The jhp0045 and jhp0046 were associated with GC in cagA-positive cases in Colombia but not in Japan. In Colombia, the status of jhp0045 and jhp0046 may predict the future development of GC for patients with gastritis. A prospective study is necessary to confirm this. Moreover, the study of the distribution of these genes in other populations would be interesting in order to further elucidate the associations found in the present study and the possible virulence role of these factors in H. pylori infection.
Suerbaum S, Michetti P: Helicobacter pylori infection. N Engl J Med. 2002, 347 (15): 1175-1186. 10.1056/NEJMra020542.
Schistosomes, liver flukes and Helicobacter pylori. IARC Working Group on the Evaluation of Carcinogenic Risks to Humans. Lyon, 7-14 June 1994. IARC Monogr Eval Carcinog Risks Hum. 1994, 61: 1-241.
Uemura N, Okamoto S, Yamamoto S, Matsumura N, Yamaguchi S, Yamakido M, Taniyama K, Sasaki N, Schlemper R: Helicobacter pylori infection and the development of gastric cancer. N Engl J Med. 2001, 345 (11): 784-789. 10.1056/NEJMoa001999.
Jung SW, Sugimoto M, Graham DY, Yamaoka Y: homB status of Helicobacter pylori as a novel marker to distinguish gastric cancer from duodenal ulcer. J Clin Microbiol. 2009, 47 (10): 3241-3245. 10.1128/JCM.00293-09.
Lu H, Hsu PI, Graham DY, Yamaoka Y: Duodenal ulcer promoting gene of Helicobacter pylori. Gastroenterology. 2005, 128 (4): 833-848. 10.1053/j.gastro.2005.01.009.
Yamaoka Y, Kodama T, Kashima K, Graham DY, Sepulveda AR: Variants of the 3' region of the cagA gene in Helicobacter pylori isolates from patients with different H. pylori-associated diseases. J Clin Microbiol. 1998, 36 (8): 2258-2263.
Yamaoka Y, Kwon DH, Graham DY: A M(r) 34,000 proinflammatory outer membrane protein (oipA) of Helicobacter pylori. Proc Natl Acad Sci USA. 2000, 97 (13): 7533-7538. 10.1073/pnas.130079797.
Sugimoto M, Zali MR, Yamaoka Y: The association of vacA genotypes and Helicobacter pylori-related gastroduodenal diseases in the Middle East. Eur J Clin Microbiol Infect Dis. 2009, 28 (10): 1227-1236. 10.1007/s10096-009-0772-y.
Ohno T, Sugimoto M, Nagashima A, Ogiwara H, Vilaichone RK, Mahachai V, Graham DY, Yamaoka Y: Relationship between Helicobacter pylori hopQ genotype and clinical outcome in Asian and Western populations. J Gastroenterol Hepatol. 2009, 24 (3): 462-468. 10.1111/j.1440-1746.2008.05762.x.
Yamaoka Y, Kikuchi S, el-Zimaity HM, Gutierrez O, Osato MS, Graham DY: Importance of Helicobacter pylori oipA in clinical presentation, gastric inflammation, and mucosal interleukin 8 production. Gastroenterology. 2002, 123 (2): 414-424. 10.1053/gast.2002.34781.
Backert S, Selbach M: Role of type IV secretion in Helicobacter pylori pathogenesis. Cell Microbiol. 2008, 10 (8): 1573-1581. 10.1111/j.1462-5822.2008.01156.x.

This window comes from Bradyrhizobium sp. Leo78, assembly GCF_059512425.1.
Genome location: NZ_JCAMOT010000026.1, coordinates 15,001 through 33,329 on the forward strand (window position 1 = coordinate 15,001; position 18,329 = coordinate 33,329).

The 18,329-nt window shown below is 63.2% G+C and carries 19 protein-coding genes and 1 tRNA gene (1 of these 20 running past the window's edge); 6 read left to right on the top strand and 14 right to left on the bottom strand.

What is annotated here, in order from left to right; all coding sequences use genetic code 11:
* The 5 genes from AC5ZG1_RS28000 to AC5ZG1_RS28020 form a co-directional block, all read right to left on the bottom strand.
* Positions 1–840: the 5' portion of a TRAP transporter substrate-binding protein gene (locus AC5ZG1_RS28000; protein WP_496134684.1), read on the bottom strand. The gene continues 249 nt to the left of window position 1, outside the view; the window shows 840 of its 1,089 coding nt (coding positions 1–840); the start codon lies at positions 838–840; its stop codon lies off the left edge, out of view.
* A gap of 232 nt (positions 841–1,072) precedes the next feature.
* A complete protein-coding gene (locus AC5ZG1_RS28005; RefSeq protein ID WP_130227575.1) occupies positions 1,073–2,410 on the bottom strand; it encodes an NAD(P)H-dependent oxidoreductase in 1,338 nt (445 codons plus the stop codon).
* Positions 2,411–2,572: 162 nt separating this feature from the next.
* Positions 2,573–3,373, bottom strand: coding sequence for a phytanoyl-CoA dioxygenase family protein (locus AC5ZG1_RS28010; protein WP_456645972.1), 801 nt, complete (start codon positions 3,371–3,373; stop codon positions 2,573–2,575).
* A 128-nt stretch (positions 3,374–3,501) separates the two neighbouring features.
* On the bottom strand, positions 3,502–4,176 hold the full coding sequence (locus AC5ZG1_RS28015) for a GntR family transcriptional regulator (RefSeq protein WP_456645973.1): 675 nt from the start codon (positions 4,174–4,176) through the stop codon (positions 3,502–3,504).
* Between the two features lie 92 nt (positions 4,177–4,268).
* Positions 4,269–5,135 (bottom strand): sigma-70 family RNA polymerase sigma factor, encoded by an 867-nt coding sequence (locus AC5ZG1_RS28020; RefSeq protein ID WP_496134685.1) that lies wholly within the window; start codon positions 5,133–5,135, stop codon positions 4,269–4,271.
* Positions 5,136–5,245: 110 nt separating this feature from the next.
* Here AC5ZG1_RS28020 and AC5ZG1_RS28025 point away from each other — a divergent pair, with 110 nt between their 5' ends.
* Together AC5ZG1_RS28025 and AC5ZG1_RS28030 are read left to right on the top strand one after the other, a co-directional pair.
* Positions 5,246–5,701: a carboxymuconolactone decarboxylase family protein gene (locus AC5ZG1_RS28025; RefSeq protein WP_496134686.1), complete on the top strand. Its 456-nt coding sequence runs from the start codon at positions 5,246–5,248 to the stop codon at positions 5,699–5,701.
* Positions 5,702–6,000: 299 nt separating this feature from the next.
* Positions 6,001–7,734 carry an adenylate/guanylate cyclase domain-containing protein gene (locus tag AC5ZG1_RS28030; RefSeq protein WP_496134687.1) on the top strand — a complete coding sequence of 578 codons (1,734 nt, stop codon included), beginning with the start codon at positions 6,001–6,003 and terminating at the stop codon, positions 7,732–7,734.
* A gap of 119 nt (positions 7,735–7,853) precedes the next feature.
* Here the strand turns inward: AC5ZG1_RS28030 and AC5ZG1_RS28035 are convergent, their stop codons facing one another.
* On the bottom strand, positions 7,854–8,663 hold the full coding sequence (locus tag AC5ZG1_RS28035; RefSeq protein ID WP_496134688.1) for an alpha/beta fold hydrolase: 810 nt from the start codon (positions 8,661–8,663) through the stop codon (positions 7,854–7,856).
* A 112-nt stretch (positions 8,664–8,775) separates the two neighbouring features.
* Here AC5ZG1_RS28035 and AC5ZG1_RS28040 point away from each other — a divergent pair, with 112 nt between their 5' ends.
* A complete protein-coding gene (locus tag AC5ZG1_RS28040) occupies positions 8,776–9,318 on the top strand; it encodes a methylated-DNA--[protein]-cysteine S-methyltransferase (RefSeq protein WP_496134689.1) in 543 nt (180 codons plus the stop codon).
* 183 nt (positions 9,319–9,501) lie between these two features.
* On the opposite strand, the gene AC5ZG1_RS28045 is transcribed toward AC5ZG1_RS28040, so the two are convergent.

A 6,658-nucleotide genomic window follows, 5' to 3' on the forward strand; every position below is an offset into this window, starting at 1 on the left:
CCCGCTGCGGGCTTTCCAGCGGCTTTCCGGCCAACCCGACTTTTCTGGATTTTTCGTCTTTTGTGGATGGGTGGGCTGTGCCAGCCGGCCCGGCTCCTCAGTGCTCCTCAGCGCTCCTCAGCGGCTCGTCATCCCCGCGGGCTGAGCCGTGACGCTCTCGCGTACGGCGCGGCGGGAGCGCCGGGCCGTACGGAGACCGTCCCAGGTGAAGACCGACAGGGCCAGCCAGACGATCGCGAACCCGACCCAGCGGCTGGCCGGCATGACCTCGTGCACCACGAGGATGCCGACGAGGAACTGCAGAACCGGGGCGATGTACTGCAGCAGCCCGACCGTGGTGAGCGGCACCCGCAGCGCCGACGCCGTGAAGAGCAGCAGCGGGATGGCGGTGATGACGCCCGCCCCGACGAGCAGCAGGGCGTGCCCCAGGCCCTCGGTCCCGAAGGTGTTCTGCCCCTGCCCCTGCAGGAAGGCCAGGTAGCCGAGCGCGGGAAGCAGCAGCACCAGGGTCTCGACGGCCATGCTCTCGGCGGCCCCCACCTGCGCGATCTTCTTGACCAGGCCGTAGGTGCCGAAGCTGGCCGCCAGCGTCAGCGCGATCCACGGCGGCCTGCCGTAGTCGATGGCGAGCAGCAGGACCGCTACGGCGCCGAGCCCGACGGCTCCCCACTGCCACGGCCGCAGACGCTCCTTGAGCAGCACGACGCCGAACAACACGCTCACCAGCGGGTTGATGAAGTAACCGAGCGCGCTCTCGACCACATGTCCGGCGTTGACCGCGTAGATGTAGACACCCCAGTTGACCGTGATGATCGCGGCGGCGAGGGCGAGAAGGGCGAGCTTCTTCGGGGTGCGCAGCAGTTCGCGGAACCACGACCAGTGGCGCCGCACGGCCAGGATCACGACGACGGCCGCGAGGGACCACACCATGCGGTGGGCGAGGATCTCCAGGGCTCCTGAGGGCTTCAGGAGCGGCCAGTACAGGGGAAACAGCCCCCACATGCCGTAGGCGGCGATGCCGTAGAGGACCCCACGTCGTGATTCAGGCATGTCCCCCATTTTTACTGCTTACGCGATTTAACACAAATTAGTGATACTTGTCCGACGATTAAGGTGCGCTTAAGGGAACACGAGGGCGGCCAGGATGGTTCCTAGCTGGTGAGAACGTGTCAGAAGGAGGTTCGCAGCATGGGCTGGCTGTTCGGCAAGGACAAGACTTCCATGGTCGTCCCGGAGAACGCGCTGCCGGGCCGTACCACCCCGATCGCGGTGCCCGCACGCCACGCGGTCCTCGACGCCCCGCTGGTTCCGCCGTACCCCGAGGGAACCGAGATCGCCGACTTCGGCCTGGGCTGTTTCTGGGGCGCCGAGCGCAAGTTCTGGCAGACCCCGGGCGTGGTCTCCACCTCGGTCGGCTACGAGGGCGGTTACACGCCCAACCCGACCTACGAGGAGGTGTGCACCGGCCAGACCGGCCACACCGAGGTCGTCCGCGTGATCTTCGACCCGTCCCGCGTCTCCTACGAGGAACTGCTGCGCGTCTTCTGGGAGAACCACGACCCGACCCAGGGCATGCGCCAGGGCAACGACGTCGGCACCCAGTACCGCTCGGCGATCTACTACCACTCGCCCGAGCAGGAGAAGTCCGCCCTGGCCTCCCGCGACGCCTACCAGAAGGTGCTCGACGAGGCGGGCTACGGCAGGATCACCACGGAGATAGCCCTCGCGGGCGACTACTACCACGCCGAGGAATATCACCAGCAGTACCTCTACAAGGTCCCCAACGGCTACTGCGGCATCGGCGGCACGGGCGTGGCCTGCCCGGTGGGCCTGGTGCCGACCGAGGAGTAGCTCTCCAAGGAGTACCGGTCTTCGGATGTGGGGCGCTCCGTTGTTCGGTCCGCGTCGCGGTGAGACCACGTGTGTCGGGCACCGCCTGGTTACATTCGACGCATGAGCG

Hatakeyama M: Oncogenic mechanisms of the Helicobacter pylori CagA protein. Nat Rev Cancer. 2004, 4 (9): 688-694. 10.1038/nrc1433.
Hatakeyama M: Helicobacter pylori CagA -- a bacterial intruder conspiring gastric carcinogenesis. Int J Cancer. 2006, 119 (6): 1217-1223. 10.1002/ijc.21831.
Yamaoka Y: Mechanisms of disease: Helicobacter pylori virulence factors. Nat Rev Gastroenterol Hepatol. 2010, 7 (11): 629-641.
Yamaoka Y, Kita M, Kodama T, Sawai N, Kashima K, Imanishi J: Induction of various cytokines and development of severe mucosal inflammation by cagA gene positive Helicobacter pylori strains. Gut. 1997, 41 (4): 442-451. 10.1136/gut.41.4.442.
Romo-González C, Salama NR, Burgeño-Ferreira J, Ponce-Castañeda V, Lazcano-Ponce E, Camorlinga-Ponce M, Torres J: Differences in genome content among Helicobacter pylori isolates from patients with gastritis, duodenal ulcer, or gastric cancer reveal novel disease-associated genes. Infect Immun. 2009, 77 (5): 2201-2211. 10.1128/IAI.01284-08.
Salama N, Guillemin K, McDaniel TK, Sherlock G, Tompkins L, Falkow S: A whole-genome microarray reveals genetic diversity among Helicobacter pylori strains. Proc Natl Acad Sci USA. 2000, 97 (26): 14668-14673. 10.1073/pnas.97.26.14668.
Gressmann H, Linz B, Ghai R, Pleissner KP, Schlapbach R, Yamaoka Y, Kraft C, Suerbaum S, Meyer TF, Achtman M: Gain and loss of multiple genes during the evolution of Helicobacter pylori. PLoS Genet. 2005, 1 (4): e43-10.1371/journal.pgen.0010043.
Yamaoka Y, Kodama T, Kita M, Imanishi J, Kashima K, Graham D: Relationship of vacA genotypes of Helicobacter pylori to cagA status, cytotoxin production, and clinical outcome. Helicobacter. 1998, 3 (4): 241-253. 10.1046/j.1523-5378.1998.08056.x.
Yamaoka Y, Osato M, Sepulveda A, Gutierrez O, Figura N, Kim J, Kodama T, Kashima K, Graham D: Molecular epidemiology of Helicobacter pylori: separation of H. pylori from East Asian and non-Asian countries. Epidemiol Infect. 2000, 124 (1): 91-96. 10.1017/S0950268899003209.
Yamaoka Y, El-Zimaity H, Gutierrez O, Figura N, Kim J, Kodama T, Kashima K, Graham D, Kim J: Relationship between the cagA 3' repeat region of Helicobacter pylori, gastric histology, and susceptibility to low pH. Gastroenterology. 1999, 117 (2): 342-349. 10.1053/gast.1999.0029900342.
van Doorn L, Figueiredo C, Sanna R, Plaisier A, Schneeberger P, de Boer W, Quint W: Clinical relevance of the cagA, vacA, and iceA status of Helicobacter pylori. Gastroenterology. 1998, 115 (1): 58-66. 10.1016/S0016-5085(98)70365-8.
Yamaoka Y, Kodama T, Gutierrez O, Kim JG, Kashima K, Graham DY: Relationship between Helicobacter pylori iceA, cagA, and vacA status and clinical outcome: studies in four different countries. J Clin Microbiol. 1999, 37 (7): 2274-2279.